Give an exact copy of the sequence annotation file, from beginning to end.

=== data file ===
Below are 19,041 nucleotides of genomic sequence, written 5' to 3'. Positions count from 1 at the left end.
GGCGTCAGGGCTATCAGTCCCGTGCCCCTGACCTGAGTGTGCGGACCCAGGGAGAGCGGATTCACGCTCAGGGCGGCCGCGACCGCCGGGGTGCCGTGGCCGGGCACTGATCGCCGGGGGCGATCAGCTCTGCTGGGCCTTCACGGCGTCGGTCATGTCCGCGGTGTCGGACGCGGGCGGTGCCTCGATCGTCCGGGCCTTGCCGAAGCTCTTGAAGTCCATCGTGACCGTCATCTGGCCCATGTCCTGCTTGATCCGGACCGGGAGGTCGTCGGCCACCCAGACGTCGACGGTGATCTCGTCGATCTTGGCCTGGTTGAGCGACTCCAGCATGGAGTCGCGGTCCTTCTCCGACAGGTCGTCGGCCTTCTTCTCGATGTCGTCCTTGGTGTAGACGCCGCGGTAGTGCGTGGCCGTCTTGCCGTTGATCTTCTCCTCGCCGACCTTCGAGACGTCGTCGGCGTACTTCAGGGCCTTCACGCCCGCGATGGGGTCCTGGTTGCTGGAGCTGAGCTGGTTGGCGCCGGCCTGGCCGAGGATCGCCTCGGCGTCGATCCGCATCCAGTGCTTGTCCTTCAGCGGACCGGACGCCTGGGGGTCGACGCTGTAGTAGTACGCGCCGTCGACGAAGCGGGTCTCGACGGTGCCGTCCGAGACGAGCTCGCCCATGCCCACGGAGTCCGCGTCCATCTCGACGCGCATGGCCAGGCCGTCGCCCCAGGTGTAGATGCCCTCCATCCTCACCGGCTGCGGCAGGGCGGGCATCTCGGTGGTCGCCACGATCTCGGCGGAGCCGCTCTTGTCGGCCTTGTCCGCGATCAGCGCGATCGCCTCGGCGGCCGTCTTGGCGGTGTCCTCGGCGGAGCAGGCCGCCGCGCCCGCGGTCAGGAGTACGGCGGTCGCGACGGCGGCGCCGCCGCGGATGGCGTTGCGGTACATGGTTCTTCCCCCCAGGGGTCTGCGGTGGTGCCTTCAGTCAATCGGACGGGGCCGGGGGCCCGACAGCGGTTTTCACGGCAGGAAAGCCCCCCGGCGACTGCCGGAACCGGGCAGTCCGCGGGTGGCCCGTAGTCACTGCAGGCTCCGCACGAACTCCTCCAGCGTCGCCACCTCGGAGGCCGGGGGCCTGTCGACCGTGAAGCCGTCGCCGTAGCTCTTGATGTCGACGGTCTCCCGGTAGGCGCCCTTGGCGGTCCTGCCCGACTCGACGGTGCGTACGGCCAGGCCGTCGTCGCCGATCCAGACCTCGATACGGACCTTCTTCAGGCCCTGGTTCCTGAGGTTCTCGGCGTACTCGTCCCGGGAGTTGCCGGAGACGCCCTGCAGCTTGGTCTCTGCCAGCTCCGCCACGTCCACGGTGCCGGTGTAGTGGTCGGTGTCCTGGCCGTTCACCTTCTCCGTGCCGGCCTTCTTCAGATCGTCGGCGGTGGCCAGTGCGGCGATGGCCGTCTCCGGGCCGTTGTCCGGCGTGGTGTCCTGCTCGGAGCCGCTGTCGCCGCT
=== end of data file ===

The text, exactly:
Below are 19,041 nucleotides of genomic sequence, written 5' to 3'. Positions count from 1 at the left end.
GGCGTCAGGGCTATCAGTCCCGTGCCCCTGACCTGAGTGTGCGGACCCAGGGAGAGCGGATTCACGCTCAGGGCGGCCGCGACCGCCGGGGTGCCGTGGCCGGGCACTGATCGCCGGGGGCGATCAGCTCTGCTGGGCCTTCACGGCGTCGGTCATGTCCGCGGTGTCGGACGCGGGCGGTGCCTCGATCGTCCGGGCCTTGCCGAAGCTCTTGAAGTCCATCGTGACCGTCATCTGGCCCATGTCCTGCTTGATCCGGACCGGGAGGTCGTCGGCCACCCAGACGTCGACGGTGATCTCGTCGATCTTGGCCTGGTTGAGCGACTCCAGCATGGAGTCGCGGTCCTTCTCCGACAGGTCGTCGGCCTTCTTCTCGATGTCGTCCTTGGTGTAGACGCCGCGGTAGTGCGTGGCCGTCTTGCCGTTGATCTTCTCCTCGCCGACCTTCGAGACGTCGTCGGCGTACTTCAGGGCCTTCACGCCCGCGATGGGGTCCTGGTTGCTGGAGCTGAGCTGGTTGGCGCCGGCCTGGCCGAGGATCGCCTCGGCGTCGATCCGCATCCAGTGCTTGTCCTTCAGCGGACCGGACGCCTGGGGGTCGACGCTGTAGTAGTACGCGCCGTCGACGAAGCGGGTCTCGACGGTGCCGTCCGAGACGAGCTCGCCCATGCCCACGGAGTCCGCGTCCATCTCGACGCGCATGGCCAGGCCGTCGCCCCAGGTGTAGATGCCCTCCATCCTCACCGGCTGCGGCAGGGCGGGCATCTCGGTGGTCGCCACGATCTCGGCGGAGCCGCTCTTGTCGGCCTTGTCCGCGATCAGCGCGATCGCCTCGGCGGCCGTCTTGGCGGTGTCCTCGGCGGAGCAGGCCGCCGCGCCCGCGGTCAGGAGTACGGCGGTCGCGACGGCGGCGCCGCCGCGGATGGCGTTGCGGTACATGGTTCTTCCCCCCAGGGGTCTGCGGTGGTGCCTTCAGTCAATCGGACGGGGCCGGGGGCCCGACAGCGGTTTTCACGGCAGGAAAGCCCCCCGGCGACTGCCGGAACCGGGCAGTCCGCGGGTGGCCCGTAGTCACTGCAGGCTCCGCACGAACTCCTCCAGCGTCGCCACCTCGGAGGCCGGGGGCCTGTCGACCGTGAAGCCGTCGCCGTAGCTCTTGATGTCGACGGTCTCCCGGTAGGCGCCCTTGGCGGTCCTGCCCGACTCGACGGTGCGTACGGCCAGGCCGTCGTCGCCGATCCAGACCTCGATACGGACCTTCTTCAGGCCCTGGTTCCTGAGGTTCTCGGCGTACTCGTCCCGGGAGTTGCCGGAGACGCCCTGCAGCTTGGTCTCTGCCAGCTCCGCCACGTCCACGGTGCCGGTGTAGTGGTCGGTGTCCTGGCCGTTCACCTTCTCCGTGCCGGCCTTCTTCAGATCGTCGGCGGTGGCCAGTGCGGCGATGGCCGTCTCCGGGCCGTTGTCCGGCGTGGTGTCCTGCTCGGAGCCGCTGTCGCCGCT